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So what’s new? BMW’s smallest hatch, the 1-series, is now front-wheel-drive. Why change for this third generation (2004 initial launch)? Because they can; they have the platform. With transverse engines and a lowered centre tunnel it should mean more cabin space.

The result? More cabin space for sure, though a six-footer won’t be comfortable for long behind another of similar length. Nice idea with the two-level boot but lip is a bit high.

What about extra space? I’ve just been driving/sitting in it and the figures (33mm extra space for the knees; 19mm more rear head room and a small increase in boot space – 380 litres) stack up.

Not bad for a car that, at 4,319mm, is 5mm shorter, 34mm wider and 13mm taller. The wheelbase (2,670mm) is 20mm shorter.

Is it sporty? They insist they’ve kept the sporty feel and handling of the old model – rear-wheel-drive gives you that. The multi-link rear axle can enhance too. And the performance control system comes as standard.

And power? The 302bhp M135i range topper gets all-wheel drive for the first time.

From launch it will be accompanied by the 118i (140hp) 1.5-litre 3cyl petrol, the 116d, 118d and all-wheel-drive 120d xDrive diesels, with 116hp, 150hp and 190hp respectively. There are 6spd manual and 7spd automatics. The 120d has 8spd auto as standard.

Price? Starts at €32,100 for entry level 118i and ranges to €50,830 for the M135i.

When’s it due? September 28. Around 300/400 Irish people have bought a 1-series most years; BMW hopes to better that next year. Expect a 50:50 petrol/diesel split.

Tech: The Live Cockpit Plus is standard; includes touch controller, navigation, two USB ports, wifi interface. The control display is an 8.8in touchscreen; there’s a 5.7in instrument cluster.

Top trim models get two 10.25in displays. They say the digital cockpit (operating system 7.0) reflects customers’ desire to have their interface with the car as simple as their smartphone use. The ‘Hey BMW’ prompt runs lots of digital errands: nav, radio, air con etc. Controls for driving functions are clustered in one area. There’s also a digital key: you can have it on your phone and share it with up to five people.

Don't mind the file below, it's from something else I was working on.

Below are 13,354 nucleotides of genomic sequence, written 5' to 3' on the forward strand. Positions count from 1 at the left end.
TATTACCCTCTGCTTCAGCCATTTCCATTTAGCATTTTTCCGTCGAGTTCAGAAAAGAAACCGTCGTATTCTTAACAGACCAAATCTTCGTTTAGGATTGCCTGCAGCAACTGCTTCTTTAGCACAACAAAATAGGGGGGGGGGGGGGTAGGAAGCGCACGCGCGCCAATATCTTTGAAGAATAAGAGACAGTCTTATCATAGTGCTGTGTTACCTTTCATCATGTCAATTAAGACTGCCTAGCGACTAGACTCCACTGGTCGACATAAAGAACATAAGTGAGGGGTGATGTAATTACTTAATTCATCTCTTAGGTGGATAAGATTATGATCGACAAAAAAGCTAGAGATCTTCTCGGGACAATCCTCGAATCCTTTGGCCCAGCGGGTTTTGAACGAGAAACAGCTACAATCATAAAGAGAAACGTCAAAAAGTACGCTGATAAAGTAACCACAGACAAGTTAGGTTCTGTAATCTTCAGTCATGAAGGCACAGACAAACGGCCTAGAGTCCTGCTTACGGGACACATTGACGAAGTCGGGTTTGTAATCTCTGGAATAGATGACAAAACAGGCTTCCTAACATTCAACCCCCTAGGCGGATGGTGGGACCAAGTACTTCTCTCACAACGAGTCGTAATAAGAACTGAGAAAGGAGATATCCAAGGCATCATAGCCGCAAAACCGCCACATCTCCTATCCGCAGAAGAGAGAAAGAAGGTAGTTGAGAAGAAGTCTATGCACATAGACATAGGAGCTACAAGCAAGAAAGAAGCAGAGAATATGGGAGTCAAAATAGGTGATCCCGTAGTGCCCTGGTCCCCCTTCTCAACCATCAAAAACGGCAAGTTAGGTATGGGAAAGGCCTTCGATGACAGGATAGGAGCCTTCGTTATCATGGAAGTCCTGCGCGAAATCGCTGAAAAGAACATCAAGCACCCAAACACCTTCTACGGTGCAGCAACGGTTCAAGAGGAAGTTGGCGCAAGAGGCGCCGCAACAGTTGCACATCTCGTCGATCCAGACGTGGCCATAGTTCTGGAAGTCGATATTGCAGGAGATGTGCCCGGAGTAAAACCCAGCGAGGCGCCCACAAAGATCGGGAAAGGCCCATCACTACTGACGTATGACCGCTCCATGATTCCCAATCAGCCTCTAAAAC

What about transmissions: No fewer than three, depending on engine and trim: 6spd manual, 7spd dual clutch, 8spd Steptronic. Wheel sizes range 16in-19in; entry level SE has 16in, Sport-trim models 17in, MSport 18in.

And suspension? Also three systems: standard, M Sport and an adaptive model that includes variable damper control.

How does it look? The most eye-catching change is the bigger grille. There are subtle lines; new headlight arrangement, shorter bonnet etc. Still unmistakably a 1-series 5dr hatchback.

And drive? Can’t tell you until next week: embargo on driving impressions.

What trims? They differ outside and in. SE has matt black air guide grilles, Sports are finished with a high-gloss black, M Sport has aerodynamic bodystyling while inside is bedecked in Dakota leather. Range-topping M135i xDrive has a mesh-design grille and frame, special front bumper air inlet clasps etc with special seats and integrated headrests. I don’t like the copper effect border on the grille. Order the black one.

Techie bits: it uses wheel slip limitation (ARB) technology from the all-electric i3S – a first for a BMW combustion-engined car. Results in better traction when pulling away, cornering or driving in the wet and works in tandem with performance control. The M135i xDrive has several chassis improvements; works with the standard M Sport suspension and the M Sport steering.

And engines? Petrols – 1.5-litre 3cyl powers entry level 118i petrol; emissions down 29g/km, power up 4hp to 140hp. Newly developed 2-litre in the M135i races to 100kmh in 4.8 sec. Diesels: 5pc cut in CO2 emissions overall. The 116d has a 1.5-litre 116hp 3cyl (103-100g/km), the 118d pumps 150bhp, emits 111-108 g/km; 120d xDrive 2-litre 4cyl (119-117g/km) with AWD has the 8spd auto as standard. The 116d, 118d and 118i have 6spd manuals but you can order the 7spd dual-clutch transmission for the 116d and 118i. The 8spd Steptronic Sport transmission is an option on the 118d but, as I said, standard on the 120d xDrive and M135i xDrive.

Driver assistance systems: Cruise control with braking function is standard; active cruise control with stop & go is an option/extra.

Standard spec? There are so many mixes and matches it’s confusing, but standard includes collision/pedestrian warning with city braking function.

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